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Clyde Prestowitz is founder and president of the Economic Strategy Institute. He has played key roles in achieving congressional passage of NAFTA and in shaping the final content of the[…]

Because heads of global companies are more responsive to the wishes of authoritarian regimes, authoritarian values are beginning to take hold in the U.S.

Question: What should the role of the global corporation be? 

Clydern Prestowitz: We tend to casually talk about American companies. We rnthink of GE as an American company, or Caterpillar as an American rncompany. Of course these companies are headquartered in America—they’re rnchartered, their corporate charter is in America—but they’re really rnglobal companies and the CEOs of those companies, often they’re getting rnmore than half of their sales outside the U.S., often more than half rntheir profits outside the U.S. They have subsidiary companies or branch rncompanies around the world. They have other constituencies. They have rnworkers in China, or in Brazil, or France, or wherever. They have to rntreat those workers fairly, they have to deal with the Chinese rngovernment and the... and Brussels and Tokyo. So in a way, they’re rnalmost quasi-sovereign entities; they're not countries exactly, but theyrn have resources that far exceed those of most countries. And so they’re rnglobal players, and they’re allegiance is to their shareholders but not rnnecessarily to any particular country. And I’m not saying that it shouldrn be because as I said, the CEOs do have responsibilities to a broad rnconstituency. But, we as American citizens—and particularly officials inrn the U.S. government—tend to think of them as American companies in the rnsense having some kind of special allegiance or special obligation to rnthe United States. 

Now, in talking about globalization over the rnlast ten or 15 years we’ve had kind of a mantra—Bill Clinton actually rnpopularized it—that globalization will make everybody rich and being rnrich they’ll become democratic, and being democratic they’ll be rnpeaceful. Well, it looks as if people can be rich without being rndemocratic, without having the rule of law. We thought that the global rncorporation would be the transmission bill of democratic values into rnauthoritarian societies. But ironically and perversely, it seems that rnthe transmission could be the other way. The head of a global company inrn Washington is a big political player, the CEO of a global company makesrn big political donations. He or she has an legions of lawyers and rnlobbyists. In the United States, with the rule of law, companies can rnchallenge the government in court and win. They can stop the U.S. rngovernment. They can cause legislation to be written, they can cause rnlegislation to be blocked or to be passed. They’re big political rnplayers. In Beijing, they’re not; in Riyadh, they’re not; in Singapore, rnthey’re not; they’re supplicants. They don’t deal with a rule of law in rnBeijing, they’re careful about the relationships they have with rnofficials. They have to stay on the right side. They don’t make rnpolitical donations. They don’t have, they don’t challenge the rngovernments in court. 

And so, in a funny way, the head of a rnglobal company is more responsive to the wishes and the desires of the rnauthoritarian regime than of the democratic regime. And so, what’s rnbeginning to happen is the transmission of authoritarian values into thern U.S. regime. And those global corporations, who... frequently are on rngovernment advisory committees. So you have this funny thing where the rngovernment thinks they’re American companies and we have advisory rncommittees for the U.S. trade representative and other officials and thern heads of these global corporations come into advise the American rnnegotiators. But you wonder, are they thinking about the interests of rnAmerica or are they thinking about the interests of their corporations? rnAnd in thinking about the interests of their corporations, to what rnextent are they beholden to the desires of the authoritarian regimes? rnAgain, I’m not trying to be critical of the CEOs, I think they’re in a rnvery difficult position and I think many of them struggle. Jeffery rnImmelt of GE has voiced this. He’s talked about GE being a global rncorporation and yet, understanding that maybe shareholders are not the rnonly obligation, maybe it has other obligations. It’s a difficult rnposition for the CEO, but my main point is that in making policy for thern United States, we need to completely understand the role of the global rncorporation and right now we don't.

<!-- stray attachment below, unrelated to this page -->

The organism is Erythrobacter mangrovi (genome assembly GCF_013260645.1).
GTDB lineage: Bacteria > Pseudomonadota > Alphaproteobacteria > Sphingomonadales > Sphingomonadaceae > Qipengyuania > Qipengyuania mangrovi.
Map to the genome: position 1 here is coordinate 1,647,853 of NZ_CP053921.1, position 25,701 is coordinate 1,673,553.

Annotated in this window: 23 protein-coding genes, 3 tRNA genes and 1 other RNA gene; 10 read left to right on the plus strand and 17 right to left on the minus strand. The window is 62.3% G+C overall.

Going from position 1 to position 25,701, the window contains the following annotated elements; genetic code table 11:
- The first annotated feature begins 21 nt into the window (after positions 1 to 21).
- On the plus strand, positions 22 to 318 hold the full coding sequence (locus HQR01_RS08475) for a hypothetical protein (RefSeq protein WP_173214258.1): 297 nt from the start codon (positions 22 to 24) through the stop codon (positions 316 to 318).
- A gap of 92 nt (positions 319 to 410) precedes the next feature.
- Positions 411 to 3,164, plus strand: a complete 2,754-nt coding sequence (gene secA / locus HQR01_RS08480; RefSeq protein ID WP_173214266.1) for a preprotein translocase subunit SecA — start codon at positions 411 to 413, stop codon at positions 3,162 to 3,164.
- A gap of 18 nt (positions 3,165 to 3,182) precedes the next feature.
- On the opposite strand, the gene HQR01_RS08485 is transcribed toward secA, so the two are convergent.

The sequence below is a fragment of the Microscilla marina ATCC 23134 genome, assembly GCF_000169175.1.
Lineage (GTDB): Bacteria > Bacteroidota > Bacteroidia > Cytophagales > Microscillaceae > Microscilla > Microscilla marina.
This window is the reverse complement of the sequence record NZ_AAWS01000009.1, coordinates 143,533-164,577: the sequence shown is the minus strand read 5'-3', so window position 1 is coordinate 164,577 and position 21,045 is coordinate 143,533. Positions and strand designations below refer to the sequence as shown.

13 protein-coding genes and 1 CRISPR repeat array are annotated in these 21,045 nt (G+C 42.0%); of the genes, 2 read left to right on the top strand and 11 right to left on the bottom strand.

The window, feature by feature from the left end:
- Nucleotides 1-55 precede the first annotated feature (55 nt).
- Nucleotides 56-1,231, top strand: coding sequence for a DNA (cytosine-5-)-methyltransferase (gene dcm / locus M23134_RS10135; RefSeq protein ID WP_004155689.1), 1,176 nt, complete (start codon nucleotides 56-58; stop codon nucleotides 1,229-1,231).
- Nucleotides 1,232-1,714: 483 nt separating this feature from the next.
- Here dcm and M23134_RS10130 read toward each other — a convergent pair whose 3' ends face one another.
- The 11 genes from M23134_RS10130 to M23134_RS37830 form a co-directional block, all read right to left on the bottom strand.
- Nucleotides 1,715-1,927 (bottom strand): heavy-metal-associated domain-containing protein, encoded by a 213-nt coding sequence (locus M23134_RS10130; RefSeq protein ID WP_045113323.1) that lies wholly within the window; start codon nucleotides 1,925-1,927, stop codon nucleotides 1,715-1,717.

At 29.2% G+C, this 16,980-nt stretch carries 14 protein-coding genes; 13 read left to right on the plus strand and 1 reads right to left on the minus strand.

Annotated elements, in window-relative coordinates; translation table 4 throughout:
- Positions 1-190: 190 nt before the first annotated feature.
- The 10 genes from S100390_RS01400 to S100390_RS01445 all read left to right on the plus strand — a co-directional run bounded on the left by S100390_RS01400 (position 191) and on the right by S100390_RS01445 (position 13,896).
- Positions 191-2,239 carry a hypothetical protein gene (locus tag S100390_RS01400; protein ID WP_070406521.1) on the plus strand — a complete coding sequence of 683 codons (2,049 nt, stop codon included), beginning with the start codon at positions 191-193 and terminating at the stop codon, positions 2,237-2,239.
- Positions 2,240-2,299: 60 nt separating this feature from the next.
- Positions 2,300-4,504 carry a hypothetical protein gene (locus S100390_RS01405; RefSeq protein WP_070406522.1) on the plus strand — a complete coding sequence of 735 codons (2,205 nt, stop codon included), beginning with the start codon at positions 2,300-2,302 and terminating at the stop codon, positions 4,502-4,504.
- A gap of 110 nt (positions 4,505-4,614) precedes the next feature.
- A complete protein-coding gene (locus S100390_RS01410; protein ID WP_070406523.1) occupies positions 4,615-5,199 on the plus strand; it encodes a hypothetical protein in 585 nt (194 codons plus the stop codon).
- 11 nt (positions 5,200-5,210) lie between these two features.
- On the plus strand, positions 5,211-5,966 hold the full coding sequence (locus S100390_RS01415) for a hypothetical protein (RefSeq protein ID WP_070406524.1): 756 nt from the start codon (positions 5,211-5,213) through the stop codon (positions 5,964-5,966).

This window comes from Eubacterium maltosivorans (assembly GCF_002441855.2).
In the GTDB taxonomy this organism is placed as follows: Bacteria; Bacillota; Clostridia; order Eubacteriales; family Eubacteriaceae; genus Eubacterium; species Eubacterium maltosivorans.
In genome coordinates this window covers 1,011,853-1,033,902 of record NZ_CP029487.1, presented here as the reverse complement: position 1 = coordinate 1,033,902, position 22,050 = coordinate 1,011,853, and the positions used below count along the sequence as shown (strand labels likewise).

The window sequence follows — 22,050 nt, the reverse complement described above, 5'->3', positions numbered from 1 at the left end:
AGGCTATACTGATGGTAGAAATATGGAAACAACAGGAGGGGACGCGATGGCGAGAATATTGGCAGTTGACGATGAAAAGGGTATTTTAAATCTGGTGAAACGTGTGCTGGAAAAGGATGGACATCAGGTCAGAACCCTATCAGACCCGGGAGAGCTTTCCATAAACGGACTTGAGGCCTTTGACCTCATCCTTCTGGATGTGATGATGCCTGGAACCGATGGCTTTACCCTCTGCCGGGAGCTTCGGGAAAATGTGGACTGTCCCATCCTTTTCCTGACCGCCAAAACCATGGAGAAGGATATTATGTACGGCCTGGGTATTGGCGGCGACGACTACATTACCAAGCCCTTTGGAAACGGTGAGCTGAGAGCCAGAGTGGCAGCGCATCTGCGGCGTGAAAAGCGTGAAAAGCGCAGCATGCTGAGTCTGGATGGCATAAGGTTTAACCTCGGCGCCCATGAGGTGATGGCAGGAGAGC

Question: Should rnthere be a global entity in charge? 

Clyde Prestowitz: Well,rn in conjunction with other countries I’m not sure. That’s an interestingrn question actually. Maybe there should be some kind of a global rnchartering, corporate chartering mechanism. But for ourselves, I think rnthat I would like to have corporations chartered with a federal charter,rn rather than a state charter and I would like to have a rule in the U.S.rn like the Canadian rule. In Canada, only natural persons can make rnpolitical donations. I’d like to have only natural persons making rnpolitical donations in the U.S. And I would like to see a revamping of rnthe advisory committees in the U.S. government so that there’s a better rnmechanism for defining and considering the American interest rather thanrn the corporate, global corporations interest.
Recordedrn on May 10, 2010
rnInterviewed by Jessica Liebman